The Blessing of a Good Friend

Posted On: May 03, 2019By Mike Genung

Iron sharpens iron, so one man sharpens another

Proverbs 27:17


Two are better than one because they have a good return for their labor. For if either of them falls, the one will lift up his companion. But woe to the one who falls when there is not another to lift him up.

Ecclesiastes 4:9–10


In our support group, I sometimes ask a newcomer if they have any close male friends. In most cases, the answer is “no.” The church is riddled with lonely men who are trying desperately to make it on their own. It’s not working. If we want to see the body of Christ transformed into an army of strong men of character, the walls of isolation must come down.

For many men, the idea of sharing their guts with another is intimidating. “Better to make it on my own than risk rejection or open rebuke,” they think. Others take the low road of pride. “I don’t need a support group; I’m strong enough to take care of this.” But the carnage of their life proves otherwise.

Many never had a healthy male relationship modeled for them; their fathers were distant, passive, absent, or abusive. Since sharing their heart with another man didn’t happen during childhood, getting them to open up can be like trying to coax a frightened (or angry) animal out of a corner.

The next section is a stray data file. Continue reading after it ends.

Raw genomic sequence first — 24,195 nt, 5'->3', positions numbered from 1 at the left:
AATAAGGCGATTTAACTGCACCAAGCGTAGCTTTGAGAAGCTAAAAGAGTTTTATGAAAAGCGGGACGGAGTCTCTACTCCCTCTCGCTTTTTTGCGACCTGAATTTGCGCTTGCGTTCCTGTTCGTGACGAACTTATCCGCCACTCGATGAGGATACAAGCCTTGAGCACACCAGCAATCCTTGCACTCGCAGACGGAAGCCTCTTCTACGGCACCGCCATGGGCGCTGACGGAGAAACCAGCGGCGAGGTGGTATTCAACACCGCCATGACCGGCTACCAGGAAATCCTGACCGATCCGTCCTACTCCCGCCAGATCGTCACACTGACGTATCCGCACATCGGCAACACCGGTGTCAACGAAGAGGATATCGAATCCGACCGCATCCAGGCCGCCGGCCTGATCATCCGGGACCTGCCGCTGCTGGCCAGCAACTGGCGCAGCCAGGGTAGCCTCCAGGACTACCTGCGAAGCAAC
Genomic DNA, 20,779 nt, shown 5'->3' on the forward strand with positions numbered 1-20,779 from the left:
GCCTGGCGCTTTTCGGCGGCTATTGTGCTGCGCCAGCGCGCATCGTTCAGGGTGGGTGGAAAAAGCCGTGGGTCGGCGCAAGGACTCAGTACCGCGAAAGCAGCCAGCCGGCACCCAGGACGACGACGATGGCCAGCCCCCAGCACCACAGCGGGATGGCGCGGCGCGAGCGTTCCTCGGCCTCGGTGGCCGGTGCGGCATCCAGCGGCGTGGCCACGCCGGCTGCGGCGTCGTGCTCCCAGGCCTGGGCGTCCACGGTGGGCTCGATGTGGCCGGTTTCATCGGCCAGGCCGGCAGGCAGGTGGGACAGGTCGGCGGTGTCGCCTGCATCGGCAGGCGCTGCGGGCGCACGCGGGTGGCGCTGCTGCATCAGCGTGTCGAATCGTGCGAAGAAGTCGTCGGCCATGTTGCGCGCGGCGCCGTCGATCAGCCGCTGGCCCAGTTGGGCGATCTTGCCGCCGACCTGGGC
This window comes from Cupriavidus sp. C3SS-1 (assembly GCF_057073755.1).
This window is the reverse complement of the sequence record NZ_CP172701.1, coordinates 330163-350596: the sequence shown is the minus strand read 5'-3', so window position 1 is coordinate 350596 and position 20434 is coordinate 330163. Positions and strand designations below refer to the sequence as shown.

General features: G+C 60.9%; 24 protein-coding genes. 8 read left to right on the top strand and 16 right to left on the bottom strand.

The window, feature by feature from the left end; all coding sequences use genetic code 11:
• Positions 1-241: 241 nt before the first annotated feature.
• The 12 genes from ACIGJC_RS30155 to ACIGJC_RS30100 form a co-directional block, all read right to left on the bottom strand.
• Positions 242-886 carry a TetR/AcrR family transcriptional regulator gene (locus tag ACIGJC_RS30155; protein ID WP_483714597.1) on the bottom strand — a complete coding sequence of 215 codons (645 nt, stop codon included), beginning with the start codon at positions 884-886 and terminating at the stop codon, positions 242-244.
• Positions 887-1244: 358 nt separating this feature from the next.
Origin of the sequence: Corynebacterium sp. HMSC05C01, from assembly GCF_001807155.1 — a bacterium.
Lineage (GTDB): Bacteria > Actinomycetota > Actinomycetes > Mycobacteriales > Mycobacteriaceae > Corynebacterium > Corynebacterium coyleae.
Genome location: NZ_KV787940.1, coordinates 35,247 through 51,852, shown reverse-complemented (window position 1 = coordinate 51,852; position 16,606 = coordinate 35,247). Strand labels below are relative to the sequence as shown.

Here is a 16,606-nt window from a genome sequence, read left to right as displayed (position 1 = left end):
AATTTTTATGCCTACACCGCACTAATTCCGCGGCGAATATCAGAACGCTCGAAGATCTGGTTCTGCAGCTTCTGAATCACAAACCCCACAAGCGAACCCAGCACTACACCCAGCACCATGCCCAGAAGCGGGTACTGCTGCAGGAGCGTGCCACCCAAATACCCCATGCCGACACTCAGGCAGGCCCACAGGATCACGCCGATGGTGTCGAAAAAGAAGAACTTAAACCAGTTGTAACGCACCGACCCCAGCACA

But friendship is one of God’s greatest blessings. Without another to talk to, we’re like a can of soda that’s been shaken, waiting to explode. Opening up to a trusted friend releases stress, gives clarity where once there was confusion, and provides new perspective.

The Lord commands us to “Bear one another’s burdens, and thereby fulfill the law of Christ” (Galatians 6:2). What is the “law of Christ”? In John 13:34, Jesus told His disciples, “A new commandment I give to you, that you love one another, even as I have loved you, that you also love one another.” When we’re struggling, the support, encouragement, and love of our friends is wind in our sails. We’re not strong enough to face the headwinds of life alone; with our friends, we can press through.

We need other men around us who we can bounce key decisions and plans off of (Proverbs 15:22). We also need their prayers. In James 5:16, we are told to “pray for one another so that we may be healed” and that “the prayer of (one) righteous man can accomplish much.” In my life, I’ve seen God move many times through prayer alone. All that is required is the humility to admit our need and ask for prayer.

Every man craves a David–Jonathan relationship, one in which he can share his struggles, victories, and defeats with—even his tears. I have been privileged with several D–J relationships in my life, and God has used them to help me through many a battle.

Whether it’s with a support group or just meeting one man for a meal every week, the benefits of friendship are enormous. Don’t let fear or pride keep you from one of God’s greatest blessings.

Excerpted from Mike Genung’s book, 100 Days on The Road to Grace, A Devotional for the Sexually Broken

Image Copyright : Mark Bowden